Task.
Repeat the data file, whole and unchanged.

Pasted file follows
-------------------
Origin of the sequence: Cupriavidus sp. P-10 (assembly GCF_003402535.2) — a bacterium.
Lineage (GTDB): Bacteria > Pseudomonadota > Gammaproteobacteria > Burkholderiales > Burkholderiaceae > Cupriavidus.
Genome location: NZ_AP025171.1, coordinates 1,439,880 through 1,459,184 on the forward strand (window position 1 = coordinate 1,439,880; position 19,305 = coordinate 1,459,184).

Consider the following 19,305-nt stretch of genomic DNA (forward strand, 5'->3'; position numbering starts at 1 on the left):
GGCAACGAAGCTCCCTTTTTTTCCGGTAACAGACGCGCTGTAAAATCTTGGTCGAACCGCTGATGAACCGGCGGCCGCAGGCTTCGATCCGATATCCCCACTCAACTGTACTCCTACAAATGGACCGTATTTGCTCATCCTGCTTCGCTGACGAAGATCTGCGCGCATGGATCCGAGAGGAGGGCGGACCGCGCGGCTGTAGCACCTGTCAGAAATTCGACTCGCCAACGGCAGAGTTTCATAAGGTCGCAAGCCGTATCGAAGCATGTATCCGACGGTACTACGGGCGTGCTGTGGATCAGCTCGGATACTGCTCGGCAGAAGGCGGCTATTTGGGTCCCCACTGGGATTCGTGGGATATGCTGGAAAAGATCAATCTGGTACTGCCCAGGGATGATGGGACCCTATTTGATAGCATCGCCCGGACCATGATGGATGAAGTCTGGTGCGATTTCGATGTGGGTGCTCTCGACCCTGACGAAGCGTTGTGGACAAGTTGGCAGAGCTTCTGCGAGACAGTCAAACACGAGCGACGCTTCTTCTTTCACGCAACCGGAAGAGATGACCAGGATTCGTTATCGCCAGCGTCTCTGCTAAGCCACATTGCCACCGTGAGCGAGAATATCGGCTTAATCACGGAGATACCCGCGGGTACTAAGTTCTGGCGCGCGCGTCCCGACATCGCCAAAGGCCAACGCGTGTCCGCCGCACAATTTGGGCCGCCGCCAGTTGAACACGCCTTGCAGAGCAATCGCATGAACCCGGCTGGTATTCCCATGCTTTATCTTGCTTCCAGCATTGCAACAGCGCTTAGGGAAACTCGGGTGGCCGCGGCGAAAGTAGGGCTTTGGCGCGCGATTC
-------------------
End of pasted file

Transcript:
Origin of the sequence: Cupriavidus sp. P-10 (assembly GCF_003402535.2) — a bacterium.
Lineage (GTDB): Bacteria > Pseudomonadota > Gammaproteobacteria > Burkholderiales > Burkholderiaceae > Cupriavidus.
Genome location: NZ_AP025171.1, coordinates 1,439,880 through 1,459,184 on the forward strand (window position 1 = coordinate 1,439,880; position 19,305 = coordinate 1,459,184).

Consider the following 19,305-nt stretch of genomic DNA (forward strand, 5'->3'; position numbering starts at 1 on the left):
GGCAACGAAGCTCCCTTTTTTTCCGGTAACAGACGCGCTGTAAAATCTTGGTCGAACCGCTGATGAACCGGCGGCCGCAGGCTTCGATCCGATATCCCCACTCAACTGTACTCCTACAAATGGACCGTATTTGCTCATCCTGCTTCGCTGACGAAGATCTGCGCGCATGGATCCGAGAGGAGGGCGGACCGCGCGGCTGTAGCACCTGTCAGAAATTCGACTCGCCAACGGCAGAGTTTCATAAGGTCGCAAGCCGTATCGAAGCATGTATCCGACGGTACTACGGGCGTGCTGTGGATCAGCTCGGATACTGCTCGGCAGAAGGCGGCTATTTGGGTCCCCACTGGGATTCGTGGGATATGCTGGAAAAGATCAATCTGGTACTGCCCAGGGATGATGGGACCCTATTTGATAGCATCGCCCGGACCATGATGGATGAAGTCTGGTGCGATTTCGATGTGGGTGCTCTCGACCCTGACGAAGCGTTGTGGACAAGTTGGCAGAGCTTCTGCGAGACAGTCAAACACGAGCGACGCTTCTTCTTTCACGCAACCGGAAGAGATGACCAGGATTCGTTATCGCCAGCGTCTCTGCTAAGCCACATTGCCACCGTGAGCGAGAATATCGGCTTAATCACGGAGATACCCGCGGGTACTAAGTTCTGGCGCGCGCGTCCCGACATCGCCAAAGGCCAACGCGTGTCCGCCGCACAATTTGGGCCGCCGCCAGTTGAACACGCCTTGCAGAGCAATCGCATGAACCCGGCTGGTATTCCCATGCTTTATCTTGCTTCCAGCATTGCAACAGCGCTTAGGGAAACTCGGGTGGCCGCGGCGAAAGTAGGGCTTTGGCGCGCGATTC